Welcome to the Oxford Human Rights Hub Blog!

Promoting dialogue between human rights researchers, practitioners and policy-makers from around the world.

Original contributions on recent human rights law developments across the globe, including case law, current litigation, legislation, policy-making and activism are welcome.

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Redfearn v United Kingdom and an Integrated Approach to Labour Rights

Anjoli Maheswaran Foster 23rd December 2012

Following on from Alan Bogg’s analysis of Redfearn v United Kingdom, this post by Anjoli Maheswaran Foster focuses on a different aspect of the case- the ‘integrated approach’ to social labour rights that has been adopted by the European Court of Human Rights.  In recent years, the Strasbourg Court has made use of an ‘integrated approach’ […]

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The Ironies of Gay Divorce in Israel

Guest Contributor 20th December 2012

By Dr Amir Paz-Fuchs It is a rare occasion that decisions by Family Courts in Israel receive front page headlines, as well as media attention abroad. But such an occasion materialized last week when a Ramat Gan Family Court approved a divorce between two gay men, Prof. Uzi Even and Dr. Amit Kama. To understand why […]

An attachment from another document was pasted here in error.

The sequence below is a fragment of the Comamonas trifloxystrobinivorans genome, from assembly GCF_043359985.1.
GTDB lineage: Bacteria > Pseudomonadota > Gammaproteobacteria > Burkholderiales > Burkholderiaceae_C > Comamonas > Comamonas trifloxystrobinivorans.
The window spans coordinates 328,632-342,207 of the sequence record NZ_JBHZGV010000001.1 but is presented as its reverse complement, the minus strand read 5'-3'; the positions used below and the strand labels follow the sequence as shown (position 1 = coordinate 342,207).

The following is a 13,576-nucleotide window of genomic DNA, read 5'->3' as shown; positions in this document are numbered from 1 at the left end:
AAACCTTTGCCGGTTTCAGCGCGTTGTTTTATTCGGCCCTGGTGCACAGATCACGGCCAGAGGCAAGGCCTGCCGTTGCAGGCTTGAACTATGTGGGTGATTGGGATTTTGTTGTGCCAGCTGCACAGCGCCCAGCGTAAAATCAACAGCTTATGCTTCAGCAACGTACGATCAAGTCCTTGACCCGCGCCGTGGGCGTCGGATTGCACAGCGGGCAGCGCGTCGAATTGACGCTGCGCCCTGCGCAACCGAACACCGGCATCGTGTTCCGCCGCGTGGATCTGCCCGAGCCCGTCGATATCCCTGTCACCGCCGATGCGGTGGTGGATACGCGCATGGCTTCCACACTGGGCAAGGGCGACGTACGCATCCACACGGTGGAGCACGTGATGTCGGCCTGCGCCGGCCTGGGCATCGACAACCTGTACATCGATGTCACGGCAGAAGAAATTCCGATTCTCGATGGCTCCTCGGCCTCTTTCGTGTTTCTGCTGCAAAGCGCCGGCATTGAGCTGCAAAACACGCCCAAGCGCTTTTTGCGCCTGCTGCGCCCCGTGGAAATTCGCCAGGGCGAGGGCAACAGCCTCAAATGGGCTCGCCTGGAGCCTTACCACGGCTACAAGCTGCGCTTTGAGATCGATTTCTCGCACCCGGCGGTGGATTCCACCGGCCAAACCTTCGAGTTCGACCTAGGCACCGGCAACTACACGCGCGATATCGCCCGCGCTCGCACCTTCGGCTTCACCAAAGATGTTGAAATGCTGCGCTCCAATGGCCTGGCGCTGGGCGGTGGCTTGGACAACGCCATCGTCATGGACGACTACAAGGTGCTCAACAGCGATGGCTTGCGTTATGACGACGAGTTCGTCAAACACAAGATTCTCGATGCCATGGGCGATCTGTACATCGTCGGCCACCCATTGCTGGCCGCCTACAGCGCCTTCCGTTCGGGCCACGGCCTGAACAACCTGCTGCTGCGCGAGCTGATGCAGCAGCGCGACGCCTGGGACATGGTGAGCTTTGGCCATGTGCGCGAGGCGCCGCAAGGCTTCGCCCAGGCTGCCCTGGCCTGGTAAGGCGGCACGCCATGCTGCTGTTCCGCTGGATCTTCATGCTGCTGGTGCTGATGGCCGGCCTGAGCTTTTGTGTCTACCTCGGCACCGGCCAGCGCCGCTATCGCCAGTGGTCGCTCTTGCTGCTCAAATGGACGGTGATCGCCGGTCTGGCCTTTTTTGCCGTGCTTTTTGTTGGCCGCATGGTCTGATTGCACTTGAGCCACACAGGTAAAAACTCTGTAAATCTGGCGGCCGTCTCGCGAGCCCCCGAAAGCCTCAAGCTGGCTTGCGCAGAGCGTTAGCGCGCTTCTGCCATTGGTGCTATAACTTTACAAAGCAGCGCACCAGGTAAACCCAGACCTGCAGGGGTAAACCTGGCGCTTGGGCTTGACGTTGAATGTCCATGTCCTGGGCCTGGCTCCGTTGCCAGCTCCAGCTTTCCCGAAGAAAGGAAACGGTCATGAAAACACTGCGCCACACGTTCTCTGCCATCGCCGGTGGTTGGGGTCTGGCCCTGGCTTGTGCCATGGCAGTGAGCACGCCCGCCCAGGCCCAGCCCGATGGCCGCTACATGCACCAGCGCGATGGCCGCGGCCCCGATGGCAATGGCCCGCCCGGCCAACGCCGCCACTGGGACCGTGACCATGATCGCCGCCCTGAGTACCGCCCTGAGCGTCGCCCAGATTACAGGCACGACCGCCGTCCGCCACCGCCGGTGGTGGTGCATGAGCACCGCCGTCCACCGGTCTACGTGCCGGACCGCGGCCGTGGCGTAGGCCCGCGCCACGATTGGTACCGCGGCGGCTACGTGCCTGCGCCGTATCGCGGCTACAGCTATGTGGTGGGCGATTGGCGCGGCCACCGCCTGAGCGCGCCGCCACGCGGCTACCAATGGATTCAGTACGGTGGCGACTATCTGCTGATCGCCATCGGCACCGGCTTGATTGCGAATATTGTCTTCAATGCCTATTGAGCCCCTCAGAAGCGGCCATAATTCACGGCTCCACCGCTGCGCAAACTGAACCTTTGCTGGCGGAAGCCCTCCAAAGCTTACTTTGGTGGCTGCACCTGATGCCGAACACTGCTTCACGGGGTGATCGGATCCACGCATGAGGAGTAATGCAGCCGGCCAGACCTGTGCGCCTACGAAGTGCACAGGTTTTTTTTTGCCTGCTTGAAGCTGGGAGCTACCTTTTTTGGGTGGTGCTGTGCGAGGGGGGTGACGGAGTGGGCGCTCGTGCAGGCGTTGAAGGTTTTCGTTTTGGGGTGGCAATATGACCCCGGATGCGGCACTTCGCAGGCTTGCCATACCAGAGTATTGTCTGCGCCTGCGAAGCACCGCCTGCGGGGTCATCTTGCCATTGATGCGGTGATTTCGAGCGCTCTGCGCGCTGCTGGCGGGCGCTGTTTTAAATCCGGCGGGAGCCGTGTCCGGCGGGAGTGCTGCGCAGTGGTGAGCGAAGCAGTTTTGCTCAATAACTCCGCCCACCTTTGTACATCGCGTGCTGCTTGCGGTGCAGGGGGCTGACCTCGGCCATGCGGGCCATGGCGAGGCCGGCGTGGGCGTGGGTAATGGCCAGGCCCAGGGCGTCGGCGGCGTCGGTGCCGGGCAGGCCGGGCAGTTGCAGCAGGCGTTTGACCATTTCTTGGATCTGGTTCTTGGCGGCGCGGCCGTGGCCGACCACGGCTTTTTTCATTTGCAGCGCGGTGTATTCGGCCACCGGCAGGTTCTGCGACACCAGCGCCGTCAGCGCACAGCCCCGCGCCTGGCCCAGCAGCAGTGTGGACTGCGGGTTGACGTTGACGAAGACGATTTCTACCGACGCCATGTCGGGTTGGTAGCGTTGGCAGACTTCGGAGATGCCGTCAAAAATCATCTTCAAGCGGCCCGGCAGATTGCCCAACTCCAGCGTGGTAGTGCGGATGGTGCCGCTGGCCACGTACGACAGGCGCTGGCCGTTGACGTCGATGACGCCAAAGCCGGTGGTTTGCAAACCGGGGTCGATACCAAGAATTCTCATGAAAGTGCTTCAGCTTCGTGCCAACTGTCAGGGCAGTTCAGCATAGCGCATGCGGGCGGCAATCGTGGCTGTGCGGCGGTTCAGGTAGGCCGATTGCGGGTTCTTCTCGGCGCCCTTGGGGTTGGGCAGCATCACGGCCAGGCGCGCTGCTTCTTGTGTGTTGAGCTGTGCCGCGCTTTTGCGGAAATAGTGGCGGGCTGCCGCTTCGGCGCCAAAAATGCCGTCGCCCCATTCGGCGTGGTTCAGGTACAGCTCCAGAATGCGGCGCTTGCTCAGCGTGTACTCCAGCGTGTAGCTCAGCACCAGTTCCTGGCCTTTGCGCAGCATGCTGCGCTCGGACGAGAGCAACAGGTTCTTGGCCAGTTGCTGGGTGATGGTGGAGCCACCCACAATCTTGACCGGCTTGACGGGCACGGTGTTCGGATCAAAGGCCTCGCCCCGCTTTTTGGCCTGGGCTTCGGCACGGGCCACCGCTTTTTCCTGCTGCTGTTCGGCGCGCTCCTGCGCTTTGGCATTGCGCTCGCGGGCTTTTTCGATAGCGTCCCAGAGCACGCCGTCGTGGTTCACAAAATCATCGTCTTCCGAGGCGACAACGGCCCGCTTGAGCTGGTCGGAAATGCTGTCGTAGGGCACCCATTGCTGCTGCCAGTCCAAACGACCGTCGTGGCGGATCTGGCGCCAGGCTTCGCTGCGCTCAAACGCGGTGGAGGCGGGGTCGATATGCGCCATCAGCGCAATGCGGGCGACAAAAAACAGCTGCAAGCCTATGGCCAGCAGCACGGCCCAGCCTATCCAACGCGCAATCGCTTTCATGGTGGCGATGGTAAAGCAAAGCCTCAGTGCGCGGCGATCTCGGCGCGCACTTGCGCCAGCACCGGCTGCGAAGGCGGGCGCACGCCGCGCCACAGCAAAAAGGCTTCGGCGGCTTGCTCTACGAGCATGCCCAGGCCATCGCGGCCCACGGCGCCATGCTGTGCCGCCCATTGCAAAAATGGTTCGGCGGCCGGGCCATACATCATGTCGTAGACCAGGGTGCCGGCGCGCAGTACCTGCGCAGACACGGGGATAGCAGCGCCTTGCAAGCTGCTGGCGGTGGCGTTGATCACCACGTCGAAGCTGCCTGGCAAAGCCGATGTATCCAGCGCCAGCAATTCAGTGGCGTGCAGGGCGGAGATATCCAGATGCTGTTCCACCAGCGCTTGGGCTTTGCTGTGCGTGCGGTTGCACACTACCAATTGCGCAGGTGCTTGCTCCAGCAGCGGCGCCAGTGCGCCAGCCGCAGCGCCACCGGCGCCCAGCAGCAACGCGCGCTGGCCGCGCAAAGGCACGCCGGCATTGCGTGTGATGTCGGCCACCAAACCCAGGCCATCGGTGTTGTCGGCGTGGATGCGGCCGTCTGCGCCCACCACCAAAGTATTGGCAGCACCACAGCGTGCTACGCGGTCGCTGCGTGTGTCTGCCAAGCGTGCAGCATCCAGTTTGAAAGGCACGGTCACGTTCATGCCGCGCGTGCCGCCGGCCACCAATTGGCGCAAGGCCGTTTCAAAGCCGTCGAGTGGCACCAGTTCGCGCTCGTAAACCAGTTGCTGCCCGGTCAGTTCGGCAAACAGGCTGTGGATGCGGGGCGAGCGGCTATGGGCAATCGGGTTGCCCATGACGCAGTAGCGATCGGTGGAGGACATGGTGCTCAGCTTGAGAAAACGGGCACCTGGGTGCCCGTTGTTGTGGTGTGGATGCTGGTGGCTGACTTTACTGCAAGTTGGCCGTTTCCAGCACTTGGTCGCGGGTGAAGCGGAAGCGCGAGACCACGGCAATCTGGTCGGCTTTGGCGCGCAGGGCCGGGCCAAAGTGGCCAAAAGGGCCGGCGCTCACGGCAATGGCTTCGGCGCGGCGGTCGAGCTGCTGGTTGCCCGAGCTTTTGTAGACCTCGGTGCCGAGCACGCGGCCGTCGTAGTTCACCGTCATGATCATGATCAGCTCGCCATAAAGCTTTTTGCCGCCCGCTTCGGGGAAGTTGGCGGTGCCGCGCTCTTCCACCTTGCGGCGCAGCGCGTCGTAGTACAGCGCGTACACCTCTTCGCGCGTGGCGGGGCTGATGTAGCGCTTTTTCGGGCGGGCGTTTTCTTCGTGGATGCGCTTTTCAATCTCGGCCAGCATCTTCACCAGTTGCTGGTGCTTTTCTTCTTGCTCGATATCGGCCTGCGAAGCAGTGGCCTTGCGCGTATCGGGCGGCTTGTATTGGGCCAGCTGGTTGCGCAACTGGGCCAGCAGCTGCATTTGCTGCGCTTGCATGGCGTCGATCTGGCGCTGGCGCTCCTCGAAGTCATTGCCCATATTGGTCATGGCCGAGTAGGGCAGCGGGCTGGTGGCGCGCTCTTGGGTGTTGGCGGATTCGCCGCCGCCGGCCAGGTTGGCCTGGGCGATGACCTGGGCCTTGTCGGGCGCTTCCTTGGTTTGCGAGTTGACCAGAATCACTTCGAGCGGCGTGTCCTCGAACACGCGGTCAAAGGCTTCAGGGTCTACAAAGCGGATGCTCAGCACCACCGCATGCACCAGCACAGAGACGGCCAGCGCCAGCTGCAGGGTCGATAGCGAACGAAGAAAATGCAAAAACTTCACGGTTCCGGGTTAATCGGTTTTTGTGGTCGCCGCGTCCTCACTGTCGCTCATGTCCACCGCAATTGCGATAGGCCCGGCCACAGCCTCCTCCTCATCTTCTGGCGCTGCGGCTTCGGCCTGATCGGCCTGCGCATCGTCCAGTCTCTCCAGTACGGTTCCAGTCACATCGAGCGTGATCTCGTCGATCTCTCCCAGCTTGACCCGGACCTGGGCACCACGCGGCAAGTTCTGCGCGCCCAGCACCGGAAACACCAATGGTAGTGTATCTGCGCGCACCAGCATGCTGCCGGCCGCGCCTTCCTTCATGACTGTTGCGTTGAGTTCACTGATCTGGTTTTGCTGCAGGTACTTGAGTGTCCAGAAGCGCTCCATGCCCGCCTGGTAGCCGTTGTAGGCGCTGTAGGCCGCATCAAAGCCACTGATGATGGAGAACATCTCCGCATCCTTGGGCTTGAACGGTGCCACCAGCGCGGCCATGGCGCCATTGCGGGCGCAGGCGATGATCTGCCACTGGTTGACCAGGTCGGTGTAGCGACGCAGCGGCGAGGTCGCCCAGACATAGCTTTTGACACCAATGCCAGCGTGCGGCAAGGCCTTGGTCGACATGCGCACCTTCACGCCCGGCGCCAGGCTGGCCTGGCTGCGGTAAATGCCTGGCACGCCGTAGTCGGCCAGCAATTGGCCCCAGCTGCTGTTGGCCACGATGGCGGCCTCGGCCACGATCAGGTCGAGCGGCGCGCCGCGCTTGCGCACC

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Redfearn v United Kingdom: Hard Case Makes Good Law- Part 2

Guest Contributor 19th December 2012

In Redfearn v United Kingdom, the European Court of Human Rights (ECtHR) held that the UK was under a positive obligation to enact legislation to protect employees from dismissal on the grounds of their political affiliations. In his previous post, Alan Bogg, outlined the facts and key findings.  In this post he considers some of […]

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Release of the Commission on a Bill of Rights Final Report

Import Import 18th December 2012

The Commission on a Bill of Rights released its final report today.  The Report is available on the Commission’s website. The British Academy’s response to the report is available here. Of interest too is the Minority Report issued by two commissioners, Philippe Sands and Helena Kennedy.  The Minority Report includes a reference to Professor John […]

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